It’s no secret that anime has found fans around the world . Here we take a look at the growing global demand for anime and which markets are seeing the most growth in demand for the genre. Also we consider two recent examples that show how finding storylines that resonate with local audiences can be a winning strategy for the genre.
Global audiences’ share of demand for anime content has been on a multi-year upward trajectory. From 2017 through most of 2019, global audiences gave a relatively stable share of attention to anime content, hovering around 3.5-4% during this time. At the end of 2019 we began to see an upward trend in the share of demand for anime content that has continued to this day. In fact, in August 2021, this measure hit a new high when global audiences gave a 5.5% share of demand to anime content.
A 5.5% share of demand may not seem like a huge amount, but for context the above chart shows the top ten most in-demand subgenres globally in August. Anime was the third most in-demand subgenre behind only the hugely popular sitcom and crime drama subgenres.
Of the top ten most anime-loving markets, over the past year European markets have seen the largest growth in their demand for anime series. Germany led the pack, where demand for anime series more than doubled (+107%) from September 2020. In France and Russia, demand came close but did not quite double over the same time. The UK rounds out the top four. Demand for anime series in this market was up 59% from September 2020.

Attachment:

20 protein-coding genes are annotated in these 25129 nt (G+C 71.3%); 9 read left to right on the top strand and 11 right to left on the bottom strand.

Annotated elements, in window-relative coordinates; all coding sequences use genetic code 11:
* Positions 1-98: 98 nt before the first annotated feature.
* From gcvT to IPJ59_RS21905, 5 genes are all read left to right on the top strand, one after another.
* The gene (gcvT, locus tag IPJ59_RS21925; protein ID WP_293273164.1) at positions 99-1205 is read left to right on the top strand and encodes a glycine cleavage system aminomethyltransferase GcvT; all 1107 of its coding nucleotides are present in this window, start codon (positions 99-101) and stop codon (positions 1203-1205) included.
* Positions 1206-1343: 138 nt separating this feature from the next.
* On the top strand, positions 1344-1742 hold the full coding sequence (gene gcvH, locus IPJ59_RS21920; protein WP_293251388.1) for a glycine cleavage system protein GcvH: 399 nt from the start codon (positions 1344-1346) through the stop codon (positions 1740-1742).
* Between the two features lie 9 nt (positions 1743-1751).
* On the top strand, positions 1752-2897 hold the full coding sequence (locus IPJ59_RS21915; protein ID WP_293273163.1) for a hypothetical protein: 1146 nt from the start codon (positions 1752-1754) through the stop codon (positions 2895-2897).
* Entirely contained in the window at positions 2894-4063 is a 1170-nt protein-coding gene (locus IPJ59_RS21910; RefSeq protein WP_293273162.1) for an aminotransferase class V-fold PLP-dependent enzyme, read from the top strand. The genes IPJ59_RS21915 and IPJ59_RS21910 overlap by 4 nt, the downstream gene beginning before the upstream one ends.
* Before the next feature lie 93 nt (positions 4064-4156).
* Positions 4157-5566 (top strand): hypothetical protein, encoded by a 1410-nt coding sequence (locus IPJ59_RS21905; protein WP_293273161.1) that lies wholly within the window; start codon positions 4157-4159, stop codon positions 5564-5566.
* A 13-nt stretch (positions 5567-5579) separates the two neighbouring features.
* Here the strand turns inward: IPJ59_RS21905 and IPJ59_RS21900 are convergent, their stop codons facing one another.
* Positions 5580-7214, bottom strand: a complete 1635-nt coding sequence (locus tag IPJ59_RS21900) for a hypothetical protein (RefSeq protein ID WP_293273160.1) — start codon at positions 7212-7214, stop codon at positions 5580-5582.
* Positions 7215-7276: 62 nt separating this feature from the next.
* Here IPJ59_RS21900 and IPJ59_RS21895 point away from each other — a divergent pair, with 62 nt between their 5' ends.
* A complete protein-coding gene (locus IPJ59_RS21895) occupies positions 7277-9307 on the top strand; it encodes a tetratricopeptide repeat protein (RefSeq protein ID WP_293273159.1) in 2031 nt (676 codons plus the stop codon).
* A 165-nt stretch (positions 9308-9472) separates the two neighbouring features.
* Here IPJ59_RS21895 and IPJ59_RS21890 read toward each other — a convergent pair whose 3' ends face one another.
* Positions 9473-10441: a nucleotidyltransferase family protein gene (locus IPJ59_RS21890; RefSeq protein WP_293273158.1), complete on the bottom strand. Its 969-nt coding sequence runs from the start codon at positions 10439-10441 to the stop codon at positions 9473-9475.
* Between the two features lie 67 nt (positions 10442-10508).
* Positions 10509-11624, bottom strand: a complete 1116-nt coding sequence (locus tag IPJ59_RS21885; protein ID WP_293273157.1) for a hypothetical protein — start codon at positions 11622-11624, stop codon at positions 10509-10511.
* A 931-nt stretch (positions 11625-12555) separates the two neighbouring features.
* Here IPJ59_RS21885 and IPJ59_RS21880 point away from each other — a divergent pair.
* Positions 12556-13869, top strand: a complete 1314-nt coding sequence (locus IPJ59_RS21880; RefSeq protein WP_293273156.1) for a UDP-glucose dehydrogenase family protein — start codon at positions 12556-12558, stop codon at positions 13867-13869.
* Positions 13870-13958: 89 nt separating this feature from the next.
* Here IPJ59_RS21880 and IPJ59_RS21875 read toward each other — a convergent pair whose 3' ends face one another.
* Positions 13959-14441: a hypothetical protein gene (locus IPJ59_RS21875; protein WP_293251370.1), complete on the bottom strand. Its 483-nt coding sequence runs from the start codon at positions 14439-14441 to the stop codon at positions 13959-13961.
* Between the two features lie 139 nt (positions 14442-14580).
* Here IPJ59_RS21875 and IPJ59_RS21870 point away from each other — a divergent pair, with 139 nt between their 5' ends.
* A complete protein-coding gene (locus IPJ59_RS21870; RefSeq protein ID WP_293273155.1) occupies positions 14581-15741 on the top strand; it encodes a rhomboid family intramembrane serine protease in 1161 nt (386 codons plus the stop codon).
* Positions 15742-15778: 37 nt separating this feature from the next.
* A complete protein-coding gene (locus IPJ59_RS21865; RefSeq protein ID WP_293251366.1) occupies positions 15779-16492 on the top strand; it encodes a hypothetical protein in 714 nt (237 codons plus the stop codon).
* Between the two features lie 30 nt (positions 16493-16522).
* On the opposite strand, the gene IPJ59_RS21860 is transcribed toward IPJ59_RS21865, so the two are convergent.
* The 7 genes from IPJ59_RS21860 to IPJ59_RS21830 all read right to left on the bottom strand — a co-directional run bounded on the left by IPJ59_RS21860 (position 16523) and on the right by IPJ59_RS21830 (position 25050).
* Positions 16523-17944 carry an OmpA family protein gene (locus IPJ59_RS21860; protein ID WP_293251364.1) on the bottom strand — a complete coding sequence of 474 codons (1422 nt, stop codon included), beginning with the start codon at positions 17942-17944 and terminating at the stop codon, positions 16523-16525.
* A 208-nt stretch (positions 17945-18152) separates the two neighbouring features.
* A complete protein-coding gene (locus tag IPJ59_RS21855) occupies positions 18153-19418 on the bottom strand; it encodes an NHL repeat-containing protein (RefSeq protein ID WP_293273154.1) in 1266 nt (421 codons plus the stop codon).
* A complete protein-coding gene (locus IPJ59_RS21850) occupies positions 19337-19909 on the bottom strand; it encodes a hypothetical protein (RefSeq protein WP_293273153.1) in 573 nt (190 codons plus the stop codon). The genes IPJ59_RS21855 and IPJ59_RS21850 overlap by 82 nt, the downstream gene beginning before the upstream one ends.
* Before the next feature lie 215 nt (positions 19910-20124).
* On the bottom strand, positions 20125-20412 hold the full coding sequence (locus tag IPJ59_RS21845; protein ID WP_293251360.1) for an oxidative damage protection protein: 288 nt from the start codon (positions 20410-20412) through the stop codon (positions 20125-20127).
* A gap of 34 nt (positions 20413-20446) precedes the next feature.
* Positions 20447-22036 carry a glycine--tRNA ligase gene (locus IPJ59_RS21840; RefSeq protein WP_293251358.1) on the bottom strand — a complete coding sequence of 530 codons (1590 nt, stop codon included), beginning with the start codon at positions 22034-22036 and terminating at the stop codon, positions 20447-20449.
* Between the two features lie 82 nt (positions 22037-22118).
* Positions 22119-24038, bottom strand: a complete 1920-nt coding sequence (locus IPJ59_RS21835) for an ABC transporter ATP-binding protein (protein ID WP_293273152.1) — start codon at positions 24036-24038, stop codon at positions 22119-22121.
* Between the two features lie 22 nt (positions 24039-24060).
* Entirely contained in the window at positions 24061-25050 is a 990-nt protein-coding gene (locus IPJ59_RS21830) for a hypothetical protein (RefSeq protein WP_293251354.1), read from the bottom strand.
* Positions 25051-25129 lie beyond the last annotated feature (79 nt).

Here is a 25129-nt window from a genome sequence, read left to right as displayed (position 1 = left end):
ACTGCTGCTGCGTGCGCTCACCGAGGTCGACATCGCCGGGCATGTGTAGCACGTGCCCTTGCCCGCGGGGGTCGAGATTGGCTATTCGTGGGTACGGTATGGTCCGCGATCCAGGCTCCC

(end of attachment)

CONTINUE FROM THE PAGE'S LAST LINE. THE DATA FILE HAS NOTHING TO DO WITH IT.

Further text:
In Japan and The Philippines, demand for anime did grow, but much more slowly (+11.4% and +4.8% respectively). Japan is original market of most anime series and The Philippines has been one of the most anime-loving markets for a while so these countries were starting from a higher baseline of demand.
Two recent anime series from Netflix illustrate how demand for anime can pop up in surprising places. First we consider Yasuke, which had its global premiere on Netflix on April 29th. Yasuke had the most successful first month following its release in Germany where it had 8.47 times the average series demand. The US was the market with the second highest demand for this show in its first month (3.58x).
Also notable were two African countries that were among the 10 markets with the highest demand for this show - Kenya and South Africa. The show is based on the historical figure of the same name, an African warrior who was a samurai in 16th century Japan.
Trese, an anime influenced show based on a Filipino comic also had notably high demand in Germany. Unsurprisingly, The Philippines had the highest demand for this show in its first month, but Germany had the second highest demand for this show with 11.23x the average series demand. Both of these series show how as anime expands its global fanbase, seeking out new storylines that resonate with local audiences is a winning strategy that will continue to grow the genre.